In honour of Heart Awareness month we’d like to share some cooking tips that promote good heart health by cutting calories, saturated fats and cholesterol:  

Many of us welcome the New Year wanting to achieve a certain health goal by the end of it. Let Heart Awareness Month remind you that whatever your goals are, small changes do make a difference to your overall health and staying on track is the key to preventing serious health concerns, like heart disease. This month and this Valentine’s day, give the gift of heart health to yourself and to those around you!

                     Try a heart-healthy recipe like this one in honour of Heart Awareness Month! 

                     Try a heart-healthy recipe like this one in honour of Heart Awareness Month! 



Heart and Stroke. “Know any women? Then you need to know this.”. Heart and Stroke Foundation

CDC. “Strong Men Put Their Heart Health First”. Centers for Disease Control and Prevention.

ADA. “Cooke with Heart- Healthy Foods”. American Diabetes Association.

Behind the Scenes: The REAL Life of a Culinary Nutrition Expert & Mom of 3

As I walk into Kristine Peacock's kitchen, I'm immediately met with energetic playing kids (some hers, some friends of hers), a table filled with fresh cut-up veggies, and a healthy dose of "chaotic-ness". I am wholeheartedly welcomed into this joy-filled madness, offered a herbal tea, and I start to unpack my things.

I am referring to just this past weekend, when Meal Expert on Meal Garden and founder of Meals That Matter, Kristine, graciously invited me into her home to show me - first-hand - a thing or two about how she masters getting a healthy and home-cooked meal on the table for her family each and every night. Regardless of if birthday parties, ballet practice, or gymnastic class is on the schedule too. Some people may refer to it a miracle, others are perhaps a bit jealous, and can't help but give up at the thought of what that would take, but Kristine walks and talks a different story...

It’s all about repurposing - some might call it “leftovers”, I like to use the word “repurpose”.

And that's exactly what Kristine walks us through how to successfully (& deliciously) achieve for you and your family in the video we went on to film (check it out featured on our social pages this week).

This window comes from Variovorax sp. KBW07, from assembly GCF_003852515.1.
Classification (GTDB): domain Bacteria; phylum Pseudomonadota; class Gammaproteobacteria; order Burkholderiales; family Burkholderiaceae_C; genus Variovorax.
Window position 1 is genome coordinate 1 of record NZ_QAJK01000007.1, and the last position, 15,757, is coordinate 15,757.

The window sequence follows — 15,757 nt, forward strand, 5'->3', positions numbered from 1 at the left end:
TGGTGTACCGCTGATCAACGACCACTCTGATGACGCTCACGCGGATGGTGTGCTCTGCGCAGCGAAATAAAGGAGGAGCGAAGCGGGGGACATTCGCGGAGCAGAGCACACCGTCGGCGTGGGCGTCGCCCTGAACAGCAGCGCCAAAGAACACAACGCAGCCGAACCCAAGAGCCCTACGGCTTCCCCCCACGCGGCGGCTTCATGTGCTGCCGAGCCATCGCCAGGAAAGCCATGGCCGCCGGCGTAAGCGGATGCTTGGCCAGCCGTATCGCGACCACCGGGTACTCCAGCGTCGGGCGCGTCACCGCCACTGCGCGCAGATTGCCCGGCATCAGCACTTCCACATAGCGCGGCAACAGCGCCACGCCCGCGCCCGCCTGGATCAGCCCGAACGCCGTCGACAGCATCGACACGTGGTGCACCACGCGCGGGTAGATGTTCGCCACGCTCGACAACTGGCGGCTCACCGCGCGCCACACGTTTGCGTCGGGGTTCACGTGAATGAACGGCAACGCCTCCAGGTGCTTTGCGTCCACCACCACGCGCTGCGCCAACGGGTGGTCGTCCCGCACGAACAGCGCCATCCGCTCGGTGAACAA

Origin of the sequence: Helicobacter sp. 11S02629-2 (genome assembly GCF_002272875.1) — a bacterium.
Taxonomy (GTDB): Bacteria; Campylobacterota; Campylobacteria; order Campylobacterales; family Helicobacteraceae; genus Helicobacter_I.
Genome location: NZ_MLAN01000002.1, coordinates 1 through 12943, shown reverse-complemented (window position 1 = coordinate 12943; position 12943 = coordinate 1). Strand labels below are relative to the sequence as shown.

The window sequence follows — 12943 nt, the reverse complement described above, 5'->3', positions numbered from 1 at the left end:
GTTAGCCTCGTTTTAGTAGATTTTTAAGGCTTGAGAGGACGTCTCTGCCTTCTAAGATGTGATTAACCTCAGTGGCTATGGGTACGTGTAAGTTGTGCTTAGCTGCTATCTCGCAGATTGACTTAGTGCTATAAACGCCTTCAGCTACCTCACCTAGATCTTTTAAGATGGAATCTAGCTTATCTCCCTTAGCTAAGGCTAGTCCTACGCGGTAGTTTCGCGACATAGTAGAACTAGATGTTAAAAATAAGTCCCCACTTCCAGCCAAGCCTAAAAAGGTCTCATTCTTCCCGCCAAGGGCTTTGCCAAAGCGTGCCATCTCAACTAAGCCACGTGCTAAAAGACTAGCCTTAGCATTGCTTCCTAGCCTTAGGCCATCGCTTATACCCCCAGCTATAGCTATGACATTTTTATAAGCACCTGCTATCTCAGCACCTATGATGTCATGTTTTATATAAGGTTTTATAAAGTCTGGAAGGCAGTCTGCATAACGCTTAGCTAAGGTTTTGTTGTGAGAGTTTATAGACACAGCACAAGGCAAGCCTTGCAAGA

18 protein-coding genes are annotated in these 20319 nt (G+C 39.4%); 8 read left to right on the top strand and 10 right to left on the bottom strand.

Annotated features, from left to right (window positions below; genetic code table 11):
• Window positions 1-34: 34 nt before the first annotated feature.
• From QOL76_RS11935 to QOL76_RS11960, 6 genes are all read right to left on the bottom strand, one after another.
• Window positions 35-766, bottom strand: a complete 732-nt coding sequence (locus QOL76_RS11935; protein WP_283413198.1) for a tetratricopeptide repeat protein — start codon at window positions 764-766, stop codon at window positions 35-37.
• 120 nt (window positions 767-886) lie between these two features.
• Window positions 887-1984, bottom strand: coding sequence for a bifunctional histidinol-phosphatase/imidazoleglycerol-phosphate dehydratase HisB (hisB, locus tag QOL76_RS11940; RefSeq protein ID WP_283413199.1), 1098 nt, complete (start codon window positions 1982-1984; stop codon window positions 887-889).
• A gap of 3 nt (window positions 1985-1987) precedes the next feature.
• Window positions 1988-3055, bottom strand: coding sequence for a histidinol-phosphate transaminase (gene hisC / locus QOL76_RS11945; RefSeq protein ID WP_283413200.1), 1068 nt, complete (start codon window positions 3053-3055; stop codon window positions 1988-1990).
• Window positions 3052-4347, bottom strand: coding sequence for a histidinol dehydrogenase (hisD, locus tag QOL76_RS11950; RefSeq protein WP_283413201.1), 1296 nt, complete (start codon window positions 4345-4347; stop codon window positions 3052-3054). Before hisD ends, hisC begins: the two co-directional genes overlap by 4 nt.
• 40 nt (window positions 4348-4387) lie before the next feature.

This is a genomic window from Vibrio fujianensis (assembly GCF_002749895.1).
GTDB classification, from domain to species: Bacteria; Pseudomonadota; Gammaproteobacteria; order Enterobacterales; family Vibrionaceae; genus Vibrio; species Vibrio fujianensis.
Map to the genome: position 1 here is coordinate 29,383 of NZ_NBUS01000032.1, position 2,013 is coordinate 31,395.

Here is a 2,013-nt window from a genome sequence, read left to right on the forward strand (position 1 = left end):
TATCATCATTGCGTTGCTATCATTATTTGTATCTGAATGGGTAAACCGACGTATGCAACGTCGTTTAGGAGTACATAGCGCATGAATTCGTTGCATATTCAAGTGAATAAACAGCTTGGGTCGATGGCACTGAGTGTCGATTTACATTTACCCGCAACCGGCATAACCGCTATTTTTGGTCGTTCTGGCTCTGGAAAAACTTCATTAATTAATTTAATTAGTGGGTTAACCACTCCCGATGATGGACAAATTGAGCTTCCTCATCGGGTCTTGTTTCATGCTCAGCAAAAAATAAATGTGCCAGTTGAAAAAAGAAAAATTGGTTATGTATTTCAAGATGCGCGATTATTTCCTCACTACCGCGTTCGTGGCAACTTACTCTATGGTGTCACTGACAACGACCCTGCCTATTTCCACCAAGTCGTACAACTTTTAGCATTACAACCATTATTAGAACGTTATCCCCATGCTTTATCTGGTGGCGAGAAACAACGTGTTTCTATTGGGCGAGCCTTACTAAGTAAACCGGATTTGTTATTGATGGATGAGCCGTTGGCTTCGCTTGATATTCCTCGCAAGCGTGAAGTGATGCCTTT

The first step? Pick a protein!

Whether it be chicken breast, minced beef, mixed beans, etc. Buy it in bulk (often will save you some $$$) and then "batch cook". That might mean baking 6-8 chicken breasts all at once on a Sunday evening, enjoying a piece alongside a classic roast dinner plate with rice and veggies, and then throwing them into an Alfredo pasta dish the following Monday night, doing a stir-fry on the Tuesday, chicken fajitas on Wednesday, etc. etc. 

Kristine advises that once you have that "key" ingredient decided on, it's easier to get creative and work around that for the rest of your week. Think of it like setting up some boundaries that influence and guide your choices. If you'd rather pass on thinking up these combinations altogether - Kristine once again has your back. She diligently put together one of our all-time favourite recipe collections in Meal Garden: Passport to Culinary Nutrition, and it's got everything from fully put together meals likes Moroccan Stew and a Chicken, Kale & Cauliflower Curry Bowl, to sides like Spaghetti Squash, all the way to exactly how to flavour some of these dishes with recipes for marinades and seasonings. 

It's a collection I recommend for ANYONE intimidated by the idea of "meal planning", as it makes the perfect starting place for re-thinking about how you can "re-purpose" a few simple ingredients to make a diverse collection of tasty dishes that are anything but boring. 

A lot of our Meal Garden users mention that some of the meal plans are simply not fit for their lifestyle - the idea of making several different recipes each and every day is 100% out of the question. We hear you loud and clear, and that's why we've partnered with Culinary Nutrition Expert Kristine - our expert in home-made, scratch-cooking - to bring you the guides and resources to make your journey to healthier, simpler, living as enjoyable and successful as possible.

Check out the video on how you can "repurpose" your way to ultimate healthy living for you & your family below.

February will FUNK you Up!

Brace yourself! February has a tendency to put us into a little bit of a "rut"...

Don't fret! Meal Expert and Holistic Health Coach, Leah Somers, has some words of encouragement to get you off to the right (second) start: